Elution from ion-exchange columns can be sensitive to changes of a single charge- chromatofocusing. Ion-exchange chromatography is also useful in the isolation of specific multimeric protein assemblies, allowing purification of specific complexes according to both the number and the position of charged peptide tags. In ion exchange chromatography, the Gibbs—Donnan effect is observed when the pH of the applied buffer and the ion exchanger differ, even up to one pH unit. For example, in anion-exchange columns, the ion exchangers repeal protons so the pH of the buffer near the column differs is higher than the rest of the solvent.

This effect comes as a result of two similarly charged particles, one from the resin and one from the solution, failing to distribute properly between the two sides; there is a selective uptake of one ion over another. However, since the concentration of the sulphonic acid in the resin is high, the hydrogen of HCl has no tendency to enter the column.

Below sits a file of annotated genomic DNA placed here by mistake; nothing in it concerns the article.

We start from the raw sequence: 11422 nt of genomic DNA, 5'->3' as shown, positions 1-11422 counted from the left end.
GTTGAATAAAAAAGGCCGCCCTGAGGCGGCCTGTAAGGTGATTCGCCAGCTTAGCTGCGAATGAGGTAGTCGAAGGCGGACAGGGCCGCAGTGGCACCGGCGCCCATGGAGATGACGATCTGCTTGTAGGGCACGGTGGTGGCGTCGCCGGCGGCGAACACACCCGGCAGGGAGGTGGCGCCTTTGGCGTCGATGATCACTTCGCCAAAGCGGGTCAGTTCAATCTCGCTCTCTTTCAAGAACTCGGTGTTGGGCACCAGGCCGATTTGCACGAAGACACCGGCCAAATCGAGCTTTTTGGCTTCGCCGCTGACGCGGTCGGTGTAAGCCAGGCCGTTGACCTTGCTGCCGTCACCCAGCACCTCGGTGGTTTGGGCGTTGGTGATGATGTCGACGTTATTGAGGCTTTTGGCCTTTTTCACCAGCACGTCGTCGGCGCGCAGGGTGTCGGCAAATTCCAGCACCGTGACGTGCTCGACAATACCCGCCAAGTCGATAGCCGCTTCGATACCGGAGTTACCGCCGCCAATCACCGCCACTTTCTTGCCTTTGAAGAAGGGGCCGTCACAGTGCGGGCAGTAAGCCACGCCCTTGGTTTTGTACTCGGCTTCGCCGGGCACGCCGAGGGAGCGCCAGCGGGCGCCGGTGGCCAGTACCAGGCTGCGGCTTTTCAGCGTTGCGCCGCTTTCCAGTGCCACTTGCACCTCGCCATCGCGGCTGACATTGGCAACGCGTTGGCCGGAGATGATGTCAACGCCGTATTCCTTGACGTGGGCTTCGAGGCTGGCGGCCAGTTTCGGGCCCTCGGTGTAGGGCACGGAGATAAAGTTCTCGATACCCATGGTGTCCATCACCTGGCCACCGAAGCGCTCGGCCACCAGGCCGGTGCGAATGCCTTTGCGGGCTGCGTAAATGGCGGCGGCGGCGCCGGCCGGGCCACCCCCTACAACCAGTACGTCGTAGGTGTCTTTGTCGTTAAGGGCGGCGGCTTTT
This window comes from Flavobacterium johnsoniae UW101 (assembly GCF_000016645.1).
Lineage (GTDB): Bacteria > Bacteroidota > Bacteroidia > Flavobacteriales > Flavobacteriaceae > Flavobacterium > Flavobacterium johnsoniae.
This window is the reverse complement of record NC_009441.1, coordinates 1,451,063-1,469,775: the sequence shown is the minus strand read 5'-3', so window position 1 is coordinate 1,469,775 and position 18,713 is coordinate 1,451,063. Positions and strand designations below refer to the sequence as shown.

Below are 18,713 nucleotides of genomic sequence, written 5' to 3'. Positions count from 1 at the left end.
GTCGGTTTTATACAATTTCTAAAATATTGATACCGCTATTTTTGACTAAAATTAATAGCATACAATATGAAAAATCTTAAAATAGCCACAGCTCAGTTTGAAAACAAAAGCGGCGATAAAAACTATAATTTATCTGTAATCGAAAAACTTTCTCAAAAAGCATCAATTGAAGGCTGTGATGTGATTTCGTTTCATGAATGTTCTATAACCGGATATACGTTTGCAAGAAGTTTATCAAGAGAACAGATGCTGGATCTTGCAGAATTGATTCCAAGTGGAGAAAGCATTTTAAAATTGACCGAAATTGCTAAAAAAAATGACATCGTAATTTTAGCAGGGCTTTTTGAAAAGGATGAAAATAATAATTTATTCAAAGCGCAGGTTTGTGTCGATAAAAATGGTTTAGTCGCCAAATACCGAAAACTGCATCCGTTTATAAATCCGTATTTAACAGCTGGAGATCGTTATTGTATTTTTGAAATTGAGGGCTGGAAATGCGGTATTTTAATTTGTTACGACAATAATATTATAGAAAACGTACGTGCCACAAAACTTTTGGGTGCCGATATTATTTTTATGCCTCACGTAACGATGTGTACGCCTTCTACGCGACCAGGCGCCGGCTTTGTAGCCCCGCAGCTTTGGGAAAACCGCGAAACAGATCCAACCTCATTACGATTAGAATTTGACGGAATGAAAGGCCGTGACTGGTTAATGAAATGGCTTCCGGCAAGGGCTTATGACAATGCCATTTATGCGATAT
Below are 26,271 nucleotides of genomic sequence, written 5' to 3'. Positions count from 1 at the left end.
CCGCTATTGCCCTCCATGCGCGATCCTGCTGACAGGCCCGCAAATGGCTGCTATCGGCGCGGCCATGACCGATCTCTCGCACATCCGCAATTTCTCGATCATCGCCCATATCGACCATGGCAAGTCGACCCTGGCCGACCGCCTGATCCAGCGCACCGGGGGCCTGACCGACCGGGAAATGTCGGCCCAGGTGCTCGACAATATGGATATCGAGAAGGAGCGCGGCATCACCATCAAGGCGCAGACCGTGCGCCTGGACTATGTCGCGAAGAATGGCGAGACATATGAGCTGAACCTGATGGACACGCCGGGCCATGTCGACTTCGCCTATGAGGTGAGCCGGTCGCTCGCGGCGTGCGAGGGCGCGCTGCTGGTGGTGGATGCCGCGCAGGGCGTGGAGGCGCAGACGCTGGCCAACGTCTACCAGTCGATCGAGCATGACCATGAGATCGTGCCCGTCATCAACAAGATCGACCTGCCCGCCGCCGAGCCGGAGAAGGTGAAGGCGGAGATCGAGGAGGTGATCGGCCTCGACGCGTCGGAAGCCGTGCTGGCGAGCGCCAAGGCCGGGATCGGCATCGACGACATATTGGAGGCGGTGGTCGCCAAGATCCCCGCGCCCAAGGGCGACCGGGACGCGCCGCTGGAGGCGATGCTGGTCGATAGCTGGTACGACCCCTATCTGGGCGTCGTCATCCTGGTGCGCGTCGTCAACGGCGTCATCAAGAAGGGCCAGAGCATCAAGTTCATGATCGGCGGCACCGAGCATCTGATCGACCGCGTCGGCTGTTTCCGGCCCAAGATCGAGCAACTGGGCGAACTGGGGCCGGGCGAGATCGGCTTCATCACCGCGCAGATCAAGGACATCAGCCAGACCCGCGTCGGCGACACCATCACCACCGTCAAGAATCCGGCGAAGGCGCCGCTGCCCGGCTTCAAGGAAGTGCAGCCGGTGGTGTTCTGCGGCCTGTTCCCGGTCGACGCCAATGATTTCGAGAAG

This, combined with the need of electroneutrality, leads to a minimum amount of hydrogen and chlorine entering the resin. A use of ion chromatography can be seen in the argentation ion chromatography. This phenomenon has been widely tested on olefin compounds.

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The ion complexes the olefins make with silver ions are weak and made based on the overlapping of pi, sigma, and d orbitals and available electrons therefore cause no real changes in the double bond. This behavior was manipulated to separate lipids, mainly fatty acids from mixtures in to fractions with differing number of double bonds using silver ions. The ion resins were impregnated with silver ions, which were then exposed to various acids silicic acid to elute fatty acids of different characteristics.